From will.i.am to Lagerfeld
Producers are currently doing to music what designers did to fashion: make it impossible.
It is amazing how deep the desire to control the reality is rooted in the human brain. It’s like we’re fascinated about how reality just elegantly flows into existence and we desperately want to do the same. If we can’t do it, then we invent a way to ruin it.
That model is visible in some forms of art. Just like models, in a wild gallop towards fame and fortune, slowly agreed on disappearing from the catwalk, to make room for stitch lines to be straight, so do singers, in an even wilder gallop towards iTunes sales and Youtube views, slowly agree to disappear from the studio to make room for the Auto-Tune effects.
Fashion designers cannot possibly make clothes that are more beautiful than the women who wear them.
This is simply because in no way ever will the human brain appreciate fabric more than skin, or embellishments over natural lines. Frustrating as this is, they resorted to making the woman an accessory of the clothing they create. Just pay attention to more than the weight, that only drew a big chunk of attention, but the makeup, the hairdos, the facial lack of expression that became the arcane art of the top models. They, the models, are invisible, so you can see only the cut, the material and the print and lust for it as cold and unnatural this may be.
Producers cannot sing — apparently at all. From Timbaland’s weird interventions in the melody to will.i.am’s embarrassing melodic talking — they are simply folks who know music very well, but who cannot sing.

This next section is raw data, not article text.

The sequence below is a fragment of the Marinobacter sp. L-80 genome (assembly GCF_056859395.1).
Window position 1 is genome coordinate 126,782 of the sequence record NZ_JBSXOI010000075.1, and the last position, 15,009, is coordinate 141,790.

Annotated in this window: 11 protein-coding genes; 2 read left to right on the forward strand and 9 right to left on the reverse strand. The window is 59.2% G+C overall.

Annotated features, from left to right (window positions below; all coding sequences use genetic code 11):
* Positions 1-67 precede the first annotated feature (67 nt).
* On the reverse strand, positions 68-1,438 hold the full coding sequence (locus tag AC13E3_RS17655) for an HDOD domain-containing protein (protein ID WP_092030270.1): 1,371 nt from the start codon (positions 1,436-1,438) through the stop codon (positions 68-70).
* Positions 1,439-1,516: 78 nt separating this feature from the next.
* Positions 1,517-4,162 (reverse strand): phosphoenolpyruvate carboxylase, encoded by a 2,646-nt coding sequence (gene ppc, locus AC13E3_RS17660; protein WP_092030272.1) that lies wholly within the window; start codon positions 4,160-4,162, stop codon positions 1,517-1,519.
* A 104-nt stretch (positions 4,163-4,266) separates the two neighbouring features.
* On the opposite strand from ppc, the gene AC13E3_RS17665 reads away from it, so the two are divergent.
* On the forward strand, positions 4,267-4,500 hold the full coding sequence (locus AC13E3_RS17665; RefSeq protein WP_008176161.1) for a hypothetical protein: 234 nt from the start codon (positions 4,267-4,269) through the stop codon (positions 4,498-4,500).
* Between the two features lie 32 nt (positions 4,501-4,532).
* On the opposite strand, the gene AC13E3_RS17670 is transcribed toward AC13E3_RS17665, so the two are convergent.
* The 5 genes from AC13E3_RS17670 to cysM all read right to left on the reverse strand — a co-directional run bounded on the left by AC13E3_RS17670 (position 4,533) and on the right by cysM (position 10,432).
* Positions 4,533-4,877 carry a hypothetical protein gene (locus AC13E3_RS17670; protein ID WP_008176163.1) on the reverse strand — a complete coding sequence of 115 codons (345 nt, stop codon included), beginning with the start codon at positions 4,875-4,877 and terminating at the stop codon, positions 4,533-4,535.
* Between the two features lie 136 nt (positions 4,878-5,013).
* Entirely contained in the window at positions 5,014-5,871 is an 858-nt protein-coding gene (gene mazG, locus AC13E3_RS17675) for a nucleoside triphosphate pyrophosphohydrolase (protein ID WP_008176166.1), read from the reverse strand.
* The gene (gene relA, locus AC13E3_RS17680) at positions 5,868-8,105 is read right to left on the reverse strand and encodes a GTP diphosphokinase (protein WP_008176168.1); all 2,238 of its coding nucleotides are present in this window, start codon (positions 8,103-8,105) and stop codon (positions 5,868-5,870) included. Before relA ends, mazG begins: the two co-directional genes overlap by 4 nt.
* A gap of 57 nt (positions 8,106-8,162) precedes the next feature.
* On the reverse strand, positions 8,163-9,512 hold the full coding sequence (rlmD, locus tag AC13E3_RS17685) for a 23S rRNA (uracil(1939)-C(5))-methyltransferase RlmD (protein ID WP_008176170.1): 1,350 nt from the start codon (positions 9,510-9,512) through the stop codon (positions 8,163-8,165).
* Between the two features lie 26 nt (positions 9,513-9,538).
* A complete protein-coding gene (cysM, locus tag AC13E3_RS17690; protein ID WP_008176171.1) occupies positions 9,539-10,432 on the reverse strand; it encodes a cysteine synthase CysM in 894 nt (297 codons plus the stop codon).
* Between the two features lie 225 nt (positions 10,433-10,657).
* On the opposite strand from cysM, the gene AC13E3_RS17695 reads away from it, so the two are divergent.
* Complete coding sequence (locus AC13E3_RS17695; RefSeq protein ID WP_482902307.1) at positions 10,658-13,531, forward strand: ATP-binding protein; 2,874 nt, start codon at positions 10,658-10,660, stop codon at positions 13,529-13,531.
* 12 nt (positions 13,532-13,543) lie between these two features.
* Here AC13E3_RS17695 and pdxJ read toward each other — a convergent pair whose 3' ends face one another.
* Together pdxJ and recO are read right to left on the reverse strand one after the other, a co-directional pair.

Producers cannot produce songs that sound better than singing.
Well, frustrating as this is they reverted to a general rule of wiping away any singing at all and turn the singer into an accessory of the tune, as if it’s there only for the brand, the personification of some name — all else, like voice, being irrelevant.
Part of this is a general problem with creative industries: that the creator does not have the actual control, but the distributor, the influencer, the organizer, the agent, the promoter, the manager and the list could really get never ending. Talented people or those who bask in the grace of some gift like a good singing voice, an unreal beauty, an exquisite or exotic way to see or talk about reality itself etcetera, all these people live inside a container of other non talented humans which do all kinds of jobs that the first group has not time or talent for. I’m not the inventor of this idea. Some critics, for example, have been repeatedly put in the same cultural corner as envy, by cultivating the harshness of their critique in order to compensate for their lack of natural ability. But I call this on many other occupations and circles of influence, cohorts of folk deeply informed and cultivated in some area they love but without any tangible, real possibility to create more of the thing they know so much about.
This is not specific to fashion or music. Visual arts, such as painting and sculpture, have been shaped by what galleries would display. But in this context the situation is way better: those lucky selected artists are still in the spotlight. In fashion and music, however, this is not true anymore: in music if you take the producer out the performer cannot replicate the performance, in fashion if you take the designer out, the model has no clothes to cover the blandness anymore.
But the question is not why this happens in some creative industry or another. After all its all normal and O.K.: creation is a yang or positive, strong energy and it will, constantly, draw close the yin or negative, weak energy — which in this case is this army of intermediary folk between the audience and the message maker. The yin is constantly killing the creation, bringing on rules and order, bending the creative burst into silence — until it erupts somewhere else. Its O.K. this happens constantly.
However, aside from this natural order, i wonder what exactly, in our minds, is producing this tendency to kill natural beauty, born talent, genius innovation, clear originality and natural expression — why are we so heavily biased towards an artificial depiction of the world that we are gazing at inside our humble tiny timescale of “one life”?
The first duty in life is to be as artificial as possible. What the second duty is no one has as yet discovered. Oscar Wilde of course.